Pour in the courgette and cheese mixture. Next, cover the filling with filo pastry, making a lid four layers deep and brushed with melted butter like the base.
Bake at about 200C / 400F and Gas 6 until they are golden brown – this should take approximately 40 minutes for a pie that serves eight.
Warm courgette and tomato salad
A sublime and simple dish that uses two of the seasonal glut vegetables
Serves 2 to 4 depending on what else you’re having.
Slice 3 or 4 big ripe tomatoes and turn very gently in olive oil, salt and pepper and then tear a few fresh basil leaves on top. Slice 2-3 medium sized courgettes (or one that has got away from you and is half way to being a marrow) and fry in a little olive on a high heat until they are browned on both sides but still somewhat firm. Put these on top of the dressed tomatoes. Eat straight away.
Pasta with runner beans, cherry tomatoes, feta and garlic
I’m sure we’re not an unusual family in eating pasta at least a couple of times a week so it’s essential to have delicious ways of using seasonal produce in pasta dishes which our medium-sized children (9 and 13) will also like. We’ve found runner beans to be popular with our kids (despite them being both vegetables and green), particularly when dosed with olive oil, butter, garlic and cheese. But then almost anything (except a Jaffa cake) is good when dosed with that combination of Mediterranean flavour.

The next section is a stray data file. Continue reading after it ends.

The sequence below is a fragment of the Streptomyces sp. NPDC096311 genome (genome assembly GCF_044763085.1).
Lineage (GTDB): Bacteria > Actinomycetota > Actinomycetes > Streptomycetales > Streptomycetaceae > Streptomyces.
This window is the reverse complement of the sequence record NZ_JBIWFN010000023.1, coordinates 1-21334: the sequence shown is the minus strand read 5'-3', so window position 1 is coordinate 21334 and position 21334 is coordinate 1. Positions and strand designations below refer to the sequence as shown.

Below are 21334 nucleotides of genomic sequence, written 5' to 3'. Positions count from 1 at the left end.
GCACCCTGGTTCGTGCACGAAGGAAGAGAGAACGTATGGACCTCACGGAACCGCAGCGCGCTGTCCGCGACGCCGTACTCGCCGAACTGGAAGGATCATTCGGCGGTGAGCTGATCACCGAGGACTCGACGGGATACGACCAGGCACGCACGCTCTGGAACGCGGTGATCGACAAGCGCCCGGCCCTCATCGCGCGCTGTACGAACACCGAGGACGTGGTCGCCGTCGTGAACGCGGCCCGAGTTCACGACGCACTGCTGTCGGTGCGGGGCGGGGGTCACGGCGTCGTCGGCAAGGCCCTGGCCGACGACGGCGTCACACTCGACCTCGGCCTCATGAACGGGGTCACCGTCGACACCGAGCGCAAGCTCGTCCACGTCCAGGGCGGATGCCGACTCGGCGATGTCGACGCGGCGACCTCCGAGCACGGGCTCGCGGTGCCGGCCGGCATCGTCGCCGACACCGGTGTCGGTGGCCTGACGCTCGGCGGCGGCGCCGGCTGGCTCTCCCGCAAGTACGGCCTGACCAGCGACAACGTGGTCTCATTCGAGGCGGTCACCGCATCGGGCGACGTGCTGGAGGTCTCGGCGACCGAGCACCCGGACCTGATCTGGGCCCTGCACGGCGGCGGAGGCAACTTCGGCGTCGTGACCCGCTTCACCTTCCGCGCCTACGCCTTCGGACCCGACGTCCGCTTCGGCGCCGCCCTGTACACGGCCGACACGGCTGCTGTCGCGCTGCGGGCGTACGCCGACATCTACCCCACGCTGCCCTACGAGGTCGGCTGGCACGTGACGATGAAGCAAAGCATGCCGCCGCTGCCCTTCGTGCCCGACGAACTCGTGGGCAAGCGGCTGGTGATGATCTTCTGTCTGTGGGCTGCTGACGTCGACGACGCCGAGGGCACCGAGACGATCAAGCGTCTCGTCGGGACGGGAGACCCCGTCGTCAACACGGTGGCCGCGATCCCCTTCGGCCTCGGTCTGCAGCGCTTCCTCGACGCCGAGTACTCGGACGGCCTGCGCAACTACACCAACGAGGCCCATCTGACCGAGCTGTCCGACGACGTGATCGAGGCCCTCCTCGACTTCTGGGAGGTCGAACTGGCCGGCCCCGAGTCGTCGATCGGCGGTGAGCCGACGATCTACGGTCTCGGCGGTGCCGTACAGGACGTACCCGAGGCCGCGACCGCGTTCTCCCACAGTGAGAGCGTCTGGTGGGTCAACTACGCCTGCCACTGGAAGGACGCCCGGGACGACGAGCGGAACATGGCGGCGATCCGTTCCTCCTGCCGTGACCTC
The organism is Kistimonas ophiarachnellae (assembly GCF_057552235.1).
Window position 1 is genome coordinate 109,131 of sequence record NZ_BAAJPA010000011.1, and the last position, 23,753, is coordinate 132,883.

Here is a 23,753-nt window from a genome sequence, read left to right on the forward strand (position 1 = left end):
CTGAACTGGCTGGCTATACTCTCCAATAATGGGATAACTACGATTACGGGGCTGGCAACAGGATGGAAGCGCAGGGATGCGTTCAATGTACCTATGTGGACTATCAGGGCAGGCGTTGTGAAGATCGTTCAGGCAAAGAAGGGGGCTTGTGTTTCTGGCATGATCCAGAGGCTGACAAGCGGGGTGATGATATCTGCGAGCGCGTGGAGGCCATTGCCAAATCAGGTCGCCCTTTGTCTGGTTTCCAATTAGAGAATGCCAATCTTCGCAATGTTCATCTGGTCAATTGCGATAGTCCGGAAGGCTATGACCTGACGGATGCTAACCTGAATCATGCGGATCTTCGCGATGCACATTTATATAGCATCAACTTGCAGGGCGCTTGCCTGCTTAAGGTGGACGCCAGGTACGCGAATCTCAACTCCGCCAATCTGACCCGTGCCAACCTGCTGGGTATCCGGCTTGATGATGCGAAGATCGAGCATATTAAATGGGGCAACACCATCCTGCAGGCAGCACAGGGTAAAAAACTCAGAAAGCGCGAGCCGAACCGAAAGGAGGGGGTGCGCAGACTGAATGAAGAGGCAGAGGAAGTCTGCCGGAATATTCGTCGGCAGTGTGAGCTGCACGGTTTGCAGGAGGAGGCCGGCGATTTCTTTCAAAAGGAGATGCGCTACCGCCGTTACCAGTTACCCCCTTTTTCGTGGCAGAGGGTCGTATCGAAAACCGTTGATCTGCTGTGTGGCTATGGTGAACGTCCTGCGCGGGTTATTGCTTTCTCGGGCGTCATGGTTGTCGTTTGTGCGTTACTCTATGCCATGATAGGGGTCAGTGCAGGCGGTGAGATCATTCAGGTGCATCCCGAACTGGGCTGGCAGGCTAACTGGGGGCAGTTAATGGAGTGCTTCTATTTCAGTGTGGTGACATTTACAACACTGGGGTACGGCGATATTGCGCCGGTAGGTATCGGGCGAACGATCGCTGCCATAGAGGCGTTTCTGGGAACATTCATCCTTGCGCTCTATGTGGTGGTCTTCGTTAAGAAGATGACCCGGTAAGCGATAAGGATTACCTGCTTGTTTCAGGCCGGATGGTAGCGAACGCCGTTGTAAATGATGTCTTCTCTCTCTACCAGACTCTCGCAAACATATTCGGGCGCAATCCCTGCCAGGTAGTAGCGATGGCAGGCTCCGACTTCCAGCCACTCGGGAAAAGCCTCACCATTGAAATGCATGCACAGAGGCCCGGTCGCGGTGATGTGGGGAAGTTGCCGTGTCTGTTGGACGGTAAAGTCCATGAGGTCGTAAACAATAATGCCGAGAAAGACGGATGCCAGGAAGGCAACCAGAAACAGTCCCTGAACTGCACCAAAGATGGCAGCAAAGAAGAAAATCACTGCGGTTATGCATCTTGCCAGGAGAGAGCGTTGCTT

Runner bean preparation
I used to sneer when fancy Japanese chefs said that vegetables tasted different depending on how they were cut but I’m now convinced they’re right and for perfectly straightforward reasons. Runner beans are a good example. With modern varieties, so long as they are picked young enough they don’t need stringing. In my view it’s essential to cut them very thinly (about 2 to 3mm to be precise!) on the bias. With a large, sharp, cook’s knife this can be done quite quickly. (I had a competition with my cousin-in-law Matthew the other day and I won: so a large sharp knife wins over one of those fancy runner bean slicing gizmos!) If they are cut any thicker then the inside of the bean won’t be warm by the time the outside is already overcooked. If cut properly thinly and then put in to a large pan of boiling water (even if the water is shared with pasta as in this recipe) they need no more than 2 minutes cooking. By the time the water has come back to the boil they’ll be ready to drain. If serving as a vegetable on their own (which we’re having at least every other day at the moment) just toss them in a little olive oil, salt and pepper. Perfect. And in my view they’re just as good lukewarm as they are piping hot. And lovely at room temperature too.